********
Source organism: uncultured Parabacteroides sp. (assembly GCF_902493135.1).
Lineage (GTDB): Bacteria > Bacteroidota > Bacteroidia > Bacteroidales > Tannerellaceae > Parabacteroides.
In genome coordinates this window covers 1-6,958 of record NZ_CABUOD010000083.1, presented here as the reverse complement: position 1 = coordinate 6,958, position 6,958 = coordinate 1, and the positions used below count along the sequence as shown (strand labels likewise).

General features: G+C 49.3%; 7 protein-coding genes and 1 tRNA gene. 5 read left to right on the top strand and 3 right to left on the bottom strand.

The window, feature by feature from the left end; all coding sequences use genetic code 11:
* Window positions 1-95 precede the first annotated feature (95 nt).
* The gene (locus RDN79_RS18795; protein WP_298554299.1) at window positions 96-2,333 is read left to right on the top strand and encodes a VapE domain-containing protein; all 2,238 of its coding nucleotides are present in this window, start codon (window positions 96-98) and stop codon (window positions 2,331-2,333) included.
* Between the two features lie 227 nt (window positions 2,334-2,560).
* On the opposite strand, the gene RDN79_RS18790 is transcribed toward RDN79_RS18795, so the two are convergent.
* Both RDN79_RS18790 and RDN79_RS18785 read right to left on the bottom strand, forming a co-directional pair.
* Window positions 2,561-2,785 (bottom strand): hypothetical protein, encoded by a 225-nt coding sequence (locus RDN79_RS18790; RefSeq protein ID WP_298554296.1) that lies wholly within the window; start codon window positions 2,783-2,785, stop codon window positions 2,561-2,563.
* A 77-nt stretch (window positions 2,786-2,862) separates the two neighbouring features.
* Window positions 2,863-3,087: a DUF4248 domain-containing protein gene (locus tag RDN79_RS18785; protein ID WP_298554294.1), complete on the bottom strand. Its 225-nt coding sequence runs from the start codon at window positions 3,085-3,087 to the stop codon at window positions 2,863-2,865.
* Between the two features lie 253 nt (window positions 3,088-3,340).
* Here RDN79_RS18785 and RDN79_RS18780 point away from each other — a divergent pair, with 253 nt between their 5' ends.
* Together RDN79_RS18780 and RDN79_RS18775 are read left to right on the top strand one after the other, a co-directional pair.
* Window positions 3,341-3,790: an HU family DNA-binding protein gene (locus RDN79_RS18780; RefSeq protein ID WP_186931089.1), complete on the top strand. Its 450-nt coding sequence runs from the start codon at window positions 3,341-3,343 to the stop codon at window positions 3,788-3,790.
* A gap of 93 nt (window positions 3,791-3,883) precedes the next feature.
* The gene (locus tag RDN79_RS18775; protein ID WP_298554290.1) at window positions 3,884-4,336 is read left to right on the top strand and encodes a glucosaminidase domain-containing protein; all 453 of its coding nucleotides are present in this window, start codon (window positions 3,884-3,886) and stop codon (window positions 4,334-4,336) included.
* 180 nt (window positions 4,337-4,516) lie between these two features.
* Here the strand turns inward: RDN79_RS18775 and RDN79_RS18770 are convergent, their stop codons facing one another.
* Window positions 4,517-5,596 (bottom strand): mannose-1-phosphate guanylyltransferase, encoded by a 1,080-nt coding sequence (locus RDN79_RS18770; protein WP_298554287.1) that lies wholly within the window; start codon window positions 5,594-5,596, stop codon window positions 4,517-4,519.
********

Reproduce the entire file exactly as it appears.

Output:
Source organism: uncultured Parabacteroides sp. (assembly GCF_902493135.1).
Lineage (GTDB): Bacteria > Bacteroidota > Bacteroidia > Bacteroidales > Tannerellaceae > Parabacteroides.
In genome coordinates this window covers 1-6,958 of record NZ_CABUOD010000083.1, presented here as the reverse complement: position 1 = coordinate 6,958, position 6,958 = coordinate 1, and the positions used below count along the sequence as shown (strand labels likewise).

General features: G+C 49.3%; 7 protein-coding genes and 1 tRNA gene. 5 read left to right on the top strand and 3 right to left on the bottom strand.

The window, feature by feature from the left end; all coding sequences use genetic code 11:
* Window positions 1-95 precede the first annotated feature (95 nt).
* The gene (locus RDN79_RS18795; protein WP_298554299.1) at window positions 96-2,333 is read left to right on the top strand and encodes a VapE domain-containing protein; all 2,238 of its coding nucleotides are present in this window, start codon (window positions 96-98) and stop codon (window positions 2,331-2,333) included.
* Between the two features lie 227 nt (window positions 2,334-2,560).
* On the opposite strand, the gene RDN79_RS18790 is transcribed toward RDN79_RS18795, so the two are convergent.
* Both RDN79_RS18790 and RDN79_RS18785 read right to left on the bottom strand, forming a co-directional pair.
* Window positions 2,561-2,785 (bottom strand): hypothetical protein, encoded by a 225-nt coding sequence (locus RDN79_RS18790; RefSeq protein ID WP_298554296.1) that lies wholly within the window; start codon window positions 2,783-2,785, stop codon window positions 2,561-2,563.
* A 77-nt stretch (window positions 2,786-2,862) separates the two neighbouring features.
* Window positions 2,863-3,087: a DUF4248 domain-containing protein gene (locus tag RDN79_RS18785; protein ID WP_298554294.1), complete on the bottom strand. Its 225-nt coding sequence runs from the start codon at window positions 3,085-3,087 to the stop codon at window positions 2,863-2,865.
* Between the two features lie 253 nt (window positions 3,088-3,340).
* Here RDN79_RS18785 and RDN79_RS18780 point away from each other — a divergent pair, with 253 nt between their 5' ends.
* Together RDN79_RS18780 and RDN79_RS18775 are read left to right on the top strand one after the other, a co-directional pair.
* Window positions 3,341-3,790: an HU family DNA-binding protein gene (locus RDN79_RS18780; RefSeq protein ID WP_186931089.1), complete on the top strand. Its 450-nt coding sequence runs from the start codon at window positions 3,341-3,343 to the stop codon at window positions 3,788-3,790.
* A gap of 93 nt (window positions 3,791-3,883) precedes the next feature.
* The gene (locus tag RDN79_RS18775; protein ID WP_298554290.1) at window positions 3,884-4,336 is read left to right on the top strand and encodes a glucosaminidase domain-containing protein; all 453 of its coding nucleotides are present in this window, start codon (window positions 3,884-3,886) and stop codon (window positions 4,334-4,336) included.
* 180 nt (window positions 4,337-4,516) lie between these two features.
* Here the strand turns inward: RDN79_RS18775 and RDN79_RS18770 are convergent, their stop codons facing one another.
* Window positions 4,517-5,596 (bottom strand): mannose-1-phosphate guanylyltransferase, encoded by a 1,080-nt coding sequence (locus RDN79_RS18770; protein WP_298554287.1) that lies wholly within the window; start codon window positions 5,594-5,596, stop codon window positions 4,517-4,519.